Letters to Vimy
Correspondence with Private Oscar French, My Uncle
Private Oscar French was one of Ontario's farm boys who went off to war and never came home. While serving as part of the Canadian Expeditionary Force to Europe in the First World War, he wrote dozens of letters to his mother back home in Waverley, Ontario. She saved them in a flowerprint cardboard box which eventually wound up in the hands of Oscar's nephew, Orland French.
As a writer, Orland seized on the opportunity of creating a unique personal history of the First World War, even though he wasn't born until 1944, near the end of the world war that followed "the war to end all wars". He hopes to finish this project before the 100th anniversary of Uncle Oscar's death: April 9, 1917, on Vimy Ridge.
Oscar was a teenage farm boy when he enlisted in the Canadian army in 1915. During training, he became a machine gunner. As the famous attack on Vimy Ridge began on Easter Monday, April 9, 1917, he and another soldier were hit by shellfire. It is the intent of writer Orland French to incorporate his uncle's letters into a book on the First World War.
In October, 2013, a small expedition of the Elmer French family went to Europe in search of the grave of their uncle, Pte. Oscar French. They found it in Nine Elms Military Cemetery. For story and photos, click HERE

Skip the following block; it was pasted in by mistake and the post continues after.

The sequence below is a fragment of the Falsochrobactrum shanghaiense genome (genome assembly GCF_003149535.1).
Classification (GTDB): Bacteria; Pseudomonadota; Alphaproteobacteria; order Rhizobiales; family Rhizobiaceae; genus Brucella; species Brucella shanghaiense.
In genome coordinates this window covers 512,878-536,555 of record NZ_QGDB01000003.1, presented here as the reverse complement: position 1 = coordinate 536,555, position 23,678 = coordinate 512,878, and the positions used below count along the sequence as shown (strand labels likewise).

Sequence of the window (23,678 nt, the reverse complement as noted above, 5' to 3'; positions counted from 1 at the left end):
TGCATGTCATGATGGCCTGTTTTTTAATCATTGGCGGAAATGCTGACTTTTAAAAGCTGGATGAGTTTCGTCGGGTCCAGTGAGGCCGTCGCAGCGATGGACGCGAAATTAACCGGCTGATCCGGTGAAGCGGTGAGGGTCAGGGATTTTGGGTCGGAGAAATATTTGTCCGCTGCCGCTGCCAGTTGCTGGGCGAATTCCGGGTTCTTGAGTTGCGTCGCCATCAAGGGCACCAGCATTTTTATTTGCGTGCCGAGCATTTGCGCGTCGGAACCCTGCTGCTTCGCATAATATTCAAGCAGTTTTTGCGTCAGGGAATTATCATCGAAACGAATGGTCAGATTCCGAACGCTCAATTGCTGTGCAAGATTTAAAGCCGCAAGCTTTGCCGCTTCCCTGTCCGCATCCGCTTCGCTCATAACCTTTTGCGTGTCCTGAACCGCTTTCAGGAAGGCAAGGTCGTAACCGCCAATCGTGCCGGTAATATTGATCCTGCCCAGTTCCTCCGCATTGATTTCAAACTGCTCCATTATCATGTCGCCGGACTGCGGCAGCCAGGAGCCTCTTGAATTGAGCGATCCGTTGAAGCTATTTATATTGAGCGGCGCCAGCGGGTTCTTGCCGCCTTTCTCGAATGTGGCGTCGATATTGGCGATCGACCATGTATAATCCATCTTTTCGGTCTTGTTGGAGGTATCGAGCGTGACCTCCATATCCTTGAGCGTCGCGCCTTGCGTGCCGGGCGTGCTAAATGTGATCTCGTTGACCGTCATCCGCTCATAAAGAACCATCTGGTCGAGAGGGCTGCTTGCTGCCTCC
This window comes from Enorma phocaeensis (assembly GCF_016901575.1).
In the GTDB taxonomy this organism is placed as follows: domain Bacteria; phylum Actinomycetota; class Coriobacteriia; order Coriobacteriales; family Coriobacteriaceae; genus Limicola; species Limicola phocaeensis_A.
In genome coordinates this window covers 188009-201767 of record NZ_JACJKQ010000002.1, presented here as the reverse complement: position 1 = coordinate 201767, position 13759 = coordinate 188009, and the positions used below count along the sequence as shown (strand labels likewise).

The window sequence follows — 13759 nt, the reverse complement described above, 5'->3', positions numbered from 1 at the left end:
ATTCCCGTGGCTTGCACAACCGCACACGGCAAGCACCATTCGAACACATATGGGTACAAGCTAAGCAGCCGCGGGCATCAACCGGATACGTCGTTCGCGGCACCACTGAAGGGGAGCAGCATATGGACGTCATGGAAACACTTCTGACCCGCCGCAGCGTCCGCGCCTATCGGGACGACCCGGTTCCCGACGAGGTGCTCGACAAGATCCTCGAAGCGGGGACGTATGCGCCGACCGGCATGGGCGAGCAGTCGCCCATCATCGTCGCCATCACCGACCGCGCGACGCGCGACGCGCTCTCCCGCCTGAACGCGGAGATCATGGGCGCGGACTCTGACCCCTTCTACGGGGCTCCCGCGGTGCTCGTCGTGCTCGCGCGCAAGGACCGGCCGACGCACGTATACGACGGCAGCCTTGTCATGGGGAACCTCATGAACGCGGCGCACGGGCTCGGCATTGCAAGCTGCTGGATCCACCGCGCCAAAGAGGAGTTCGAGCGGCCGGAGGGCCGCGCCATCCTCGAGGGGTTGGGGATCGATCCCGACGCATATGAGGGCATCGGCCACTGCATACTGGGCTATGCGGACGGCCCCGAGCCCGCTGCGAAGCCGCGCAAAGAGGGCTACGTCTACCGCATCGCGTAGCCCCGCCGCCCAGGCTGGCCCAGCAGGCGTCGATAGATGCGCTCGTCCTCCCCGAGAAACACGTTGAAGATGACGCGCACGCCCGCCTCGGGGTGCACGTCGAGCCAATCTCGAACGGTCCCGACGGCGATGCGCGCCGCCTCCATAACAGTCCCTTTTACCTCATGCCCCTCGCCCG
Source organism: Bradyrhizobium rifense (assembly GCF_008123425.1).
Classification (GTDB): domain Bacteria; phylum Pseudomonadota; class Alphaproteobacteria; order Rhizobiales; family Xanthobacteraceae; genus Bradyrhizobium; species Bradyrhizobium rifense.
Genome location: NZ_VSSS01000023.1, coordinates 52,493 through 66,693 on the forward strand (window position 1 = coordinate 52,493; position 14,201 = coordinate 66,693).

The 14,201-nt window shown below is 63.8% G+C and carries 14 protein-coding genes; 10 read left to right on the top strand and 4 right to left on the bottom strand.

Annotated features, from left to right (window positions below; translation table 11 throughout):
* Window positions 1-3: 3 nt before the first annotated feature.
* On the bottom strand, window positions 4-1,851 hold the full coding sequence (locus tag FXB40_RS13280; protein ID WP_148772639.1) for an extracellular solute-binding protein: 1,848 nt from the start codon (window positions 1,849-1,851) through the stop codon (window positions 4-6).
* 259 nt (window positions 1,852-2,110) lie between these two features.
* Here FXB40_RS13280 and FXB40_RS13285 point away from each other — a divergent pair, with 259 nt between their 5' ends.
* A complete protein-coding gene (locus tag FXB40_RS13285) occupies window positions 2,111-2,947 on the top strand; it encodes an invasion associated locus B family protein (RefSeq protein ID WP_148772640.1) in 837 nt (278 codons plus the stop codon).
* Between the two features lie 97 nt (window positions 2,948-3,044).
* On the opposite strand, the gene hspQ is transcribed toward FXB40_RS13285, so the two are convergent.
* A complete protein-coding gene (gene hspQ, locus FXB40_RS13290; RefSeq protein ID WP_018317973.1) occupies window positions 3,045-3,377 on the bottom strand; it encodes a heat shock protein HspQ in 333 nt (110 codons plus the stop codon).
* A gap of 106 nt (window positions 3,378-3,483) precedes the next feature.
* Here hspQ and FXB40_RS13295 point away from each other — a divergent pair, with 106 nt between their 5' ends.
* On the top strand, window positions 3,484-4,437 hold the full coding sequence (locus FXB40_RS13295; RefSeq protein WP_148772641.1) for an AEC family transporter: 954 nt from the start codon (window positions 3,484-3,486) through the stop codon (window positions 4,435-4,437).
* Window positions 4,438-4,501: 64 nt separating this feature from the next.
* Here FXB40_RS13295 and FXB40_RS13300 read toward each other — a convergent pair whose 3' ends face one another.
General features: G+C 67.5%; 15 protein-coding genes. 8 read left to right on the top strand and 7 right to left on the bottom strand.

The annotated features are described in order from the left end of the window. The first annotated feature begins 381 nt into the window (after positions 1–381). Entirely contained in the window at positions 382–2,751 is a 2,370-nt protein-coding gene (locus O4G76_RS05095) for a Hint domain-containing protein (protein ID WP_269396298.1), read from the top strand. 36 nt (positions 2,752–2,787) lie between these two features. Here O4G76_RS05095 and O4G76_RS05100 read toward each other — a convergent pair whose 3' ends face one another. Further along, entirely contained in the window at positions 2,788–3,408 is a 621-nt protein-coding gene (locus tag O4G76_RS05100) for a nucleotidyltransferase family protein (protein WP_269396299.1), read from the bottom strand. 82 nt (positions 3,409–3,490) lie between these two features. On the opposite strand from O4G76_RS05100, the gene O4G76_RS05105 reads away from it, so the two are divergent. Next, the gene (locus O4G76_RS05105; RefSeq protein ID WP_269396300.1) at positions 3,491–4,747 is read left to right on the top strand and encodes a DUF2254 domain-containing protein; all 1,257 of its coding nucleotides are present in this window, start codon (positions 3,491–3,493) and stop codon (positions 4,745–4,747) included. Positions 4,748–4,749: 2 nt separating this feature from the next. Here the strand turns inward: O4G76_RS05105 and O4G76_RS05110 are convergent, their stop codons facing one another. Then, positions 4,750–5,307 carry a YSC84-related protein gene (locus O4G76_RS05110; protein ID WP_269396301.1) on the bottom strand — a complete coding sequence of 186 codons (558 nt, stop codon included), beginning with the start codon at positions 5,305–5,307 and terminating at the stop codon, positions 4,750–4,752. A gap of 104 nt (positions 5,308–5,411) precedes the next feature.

LETTERS TO VIMY BY ORLAND FRENCH
Uncle Oscar's Last Day, click HERE
Canadian Battle History HERE
Queen Victoria's Legacy: click HERE
Niagara Training Camp: click HERE
War cemeteries of Europe: click HERE
Private Oscar French's name is recorded on the Waverley Soldier's Memorial. For photos, CLICK HERE. Oscar's name is second from the top under Tay Township.
For a history of the Waverley Soldier's Memorial, CLICK HERE
In the summer of 2012, the Town of Midland honoured Pte. Oscar French by naming a downtown lane after him. For more story and photos, CLICK HERE
Remembrance Day essay in The Globe and Mail, click HERE
For Remembrance Day, 2013: New Page on War Cemeteries of Europe, click HERE
Great collection of World War One photos, click HERE
Every year the City of Belleville marks the Battle of Vimy Ridge, the Battle of the Atlantic and Victory in Europe at the Belleville Cenotaph in a ceremony in April.
Below: Canadian Army Veterans Motorcycle Group attend Vimy ceremony at Belleville, April 7, 2013
Below: Colour party with flags lowered at Vimy ceremony on April 7, 2013, at Belleville cenotaph.
Pte. Oscar French is buried in Nine Elms Military Cemetery (Canadian War Graves Commission) near Thelus, France. The cemetery is identified near the bottom of the photo. Canada's Vimy Memorial is visible north of Nine Elms, just above the forested area. Pte. French was killed as his division was liberating the village of Thelus, a few fields to the north of his burial site. Photo from GoogleEarth.
Nine Elms Military Cemetery (Canadian War Graves Commission) from a Google earth land camera. Pte. Oscar French is buried in a grave on the right side of the cemetery.
Page 240 of the First World War Book of Remembrance, showing Pte. Oscar French, 6th M. G. Coy. (6th Machine Gun Company) in left column.